Is it normal for a 2 year old not to be talking yet?

Dr Markham,
My nephew just says ya ya to everything...My SIL is worried that there could be a problem, such as autism?

Dear Marie,
First, how old is he exactly? There's a big difference between 24 months and 35 months. Every child is different, and boys are often slower to talk than girls.

Second, does he have any words at all? If he really only says Ya (no Dada, Mama, Goodbye, etc) then I would be concerned. A two year old should be using a full range of consonants and vowels in his babbling.

Third, does he understand what is said to him? Comprehension precedes expression. Does he do what you ask (as in "Give me your sock.") If he doesn't comprehend, I would definitely recommend further evaluation.

Fourth, does he communicate in other ways, for instance by pointing to things, grunting, with facial expressions? That means he's on the way to talking.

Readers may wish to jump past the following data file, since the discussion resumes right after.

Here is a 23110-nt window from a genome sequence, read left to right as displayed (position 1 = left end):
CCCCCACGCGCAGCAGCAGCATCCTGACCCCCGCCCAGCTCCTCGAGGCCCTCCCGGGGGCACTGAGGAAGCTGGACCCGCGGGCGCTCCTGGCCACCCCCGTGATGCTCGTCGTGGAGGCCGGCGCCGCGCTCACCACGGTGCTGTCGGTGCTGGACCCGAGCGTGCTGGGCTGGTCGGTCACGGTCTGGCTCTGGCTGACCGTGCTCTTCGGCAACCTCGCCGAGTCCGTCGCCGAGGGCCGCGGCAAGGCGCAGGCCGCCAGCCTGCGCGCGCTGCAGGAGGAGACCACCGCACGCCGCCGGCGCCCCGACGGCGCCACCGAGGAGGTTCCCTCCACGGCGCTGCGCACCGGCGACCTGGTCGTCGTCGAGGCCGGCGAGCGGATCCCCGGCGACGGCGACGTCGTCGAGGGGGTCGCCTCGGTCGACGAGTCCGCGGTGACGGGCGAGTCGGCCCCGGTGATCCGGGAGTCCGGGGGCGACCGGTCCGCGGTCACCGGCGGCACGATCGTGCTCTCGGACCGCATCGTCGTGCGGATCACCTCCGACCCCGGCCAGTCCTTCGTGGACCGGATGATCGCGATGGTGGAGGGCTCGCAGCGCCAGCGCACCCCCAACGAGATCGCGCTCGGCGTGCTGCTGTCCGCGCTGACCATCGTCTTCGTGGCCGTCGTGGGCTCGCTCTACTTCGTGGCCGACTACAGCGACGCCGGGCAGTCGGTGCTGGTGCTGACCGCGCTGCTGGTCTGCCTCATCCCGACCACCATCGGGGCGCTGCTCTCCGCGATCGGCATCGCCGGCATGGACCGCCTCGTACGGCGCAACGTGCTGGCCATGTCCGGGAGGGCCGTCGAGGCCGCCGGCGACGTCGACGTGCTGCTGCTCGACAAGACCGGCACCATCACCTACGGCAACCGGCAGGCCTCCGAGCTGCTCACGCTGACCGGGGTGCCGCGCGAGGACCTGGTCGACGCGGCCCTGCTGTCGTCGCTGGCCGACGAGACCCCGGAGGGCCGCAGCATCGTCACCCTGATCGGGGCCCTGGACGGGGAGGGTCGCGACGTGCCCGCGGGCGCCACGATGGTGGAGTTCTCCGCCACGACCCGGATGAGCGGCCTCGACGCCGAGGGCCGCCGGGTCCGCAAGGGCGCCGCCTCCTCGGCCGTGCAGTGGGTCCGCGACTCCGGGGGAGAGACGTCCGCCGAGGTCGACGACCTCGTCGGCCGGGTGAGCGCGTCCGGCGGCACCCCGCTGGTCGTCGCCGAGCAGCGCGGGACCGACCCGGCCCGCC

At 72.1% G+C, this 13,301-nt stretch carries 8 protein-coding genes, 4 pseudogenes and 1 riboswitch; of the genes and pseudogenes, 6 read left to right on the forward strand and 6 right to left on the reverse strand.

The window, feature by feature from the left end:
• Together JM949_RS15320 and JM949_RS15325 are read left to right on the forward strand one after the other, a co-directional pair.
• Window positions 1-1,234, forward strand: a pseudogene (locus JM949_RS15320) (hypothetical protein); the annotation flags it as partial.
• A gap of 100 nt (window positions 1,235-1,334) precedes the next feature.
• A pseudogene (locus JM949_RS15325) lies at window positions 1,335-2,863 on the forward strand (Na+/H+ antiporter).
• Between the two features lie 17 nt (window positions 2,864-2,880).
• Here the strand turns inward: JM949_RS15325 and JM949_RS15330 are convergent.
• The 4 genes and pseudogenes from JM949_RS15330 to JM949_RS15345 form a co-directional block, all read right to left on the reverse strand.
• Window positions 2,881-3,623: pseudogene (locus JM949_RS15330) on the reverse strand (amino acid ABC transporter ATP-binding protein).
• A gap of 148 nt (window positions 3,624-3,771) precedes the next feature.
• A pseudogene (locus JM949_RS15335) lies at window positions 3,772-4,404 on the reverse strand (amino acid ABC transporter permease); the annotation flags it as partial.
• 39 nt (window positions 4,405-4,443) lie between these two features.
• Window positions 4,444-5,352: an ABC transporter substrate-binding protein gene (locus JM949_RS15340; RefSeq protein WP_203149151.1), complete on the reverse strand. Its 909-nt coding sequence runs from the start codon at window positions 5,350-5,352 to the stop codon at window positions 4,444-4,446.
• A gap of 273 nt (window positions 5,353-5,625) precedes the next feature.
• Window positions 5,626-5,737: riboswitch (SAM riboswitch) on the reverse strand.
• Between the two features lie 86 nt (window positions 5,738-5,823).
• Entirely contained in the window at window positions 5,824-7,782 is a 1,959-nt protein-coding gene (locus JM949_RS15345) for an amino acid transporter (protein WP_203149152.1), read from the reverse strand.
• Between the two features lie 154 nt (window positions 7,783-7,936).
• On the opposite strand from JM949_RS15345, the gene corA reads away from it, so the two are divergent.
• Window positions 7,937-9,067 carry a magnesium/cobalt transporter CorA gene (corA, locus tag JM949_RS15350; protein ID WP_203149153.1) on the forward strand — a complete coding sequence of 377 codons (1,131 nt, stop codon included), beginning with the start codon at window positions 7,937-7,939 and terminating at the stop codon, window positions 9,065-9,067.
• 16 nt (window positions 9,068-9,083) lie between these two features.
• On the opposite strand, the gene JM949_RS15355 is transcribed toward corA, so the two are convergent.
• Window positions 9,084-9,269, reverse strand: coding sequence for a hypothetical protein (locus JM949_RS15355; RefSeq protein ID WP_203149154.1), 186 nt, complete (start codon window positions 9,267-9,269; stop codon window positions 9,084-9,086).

Finally, what does his pediatrician say? If his doctor isn't concerned, your SIL probably doesn't need to be. I don't mean that doctors are always right, just that they see a range of kids and know when something's really unusual. (But on the other hand, I would always trust the insistent inner knowing of a mom over a doctor who barely knows the child.)

Even if the doctor is not concerned, it might set your SIL's mind at ease to have a hearing test by a licensed audiologist. Slight hearing loss, which would be hard to identify at home, can definitely interfere with language acquisition. The test is not at all traumatic, is generally covered by insurance or early intervention programs, and since early intervention makes a big difference, it is usually recommended as the first step in evaluating a child for possible language delay. (Getting a referral and then an appointment often takes a month or so.)

If his hearing is normal, and his not talking persists, I would then recommend that he have a speech evaluation.

If the speech evaluation is normal, your SIL should specifically ask her pediatrician about having her son evaluated for autism. Generally, kids with good eye contact who interact lovingly with parents are not autistic, but there can be other reasons for speech delay that need intervention.
Dr. Laura

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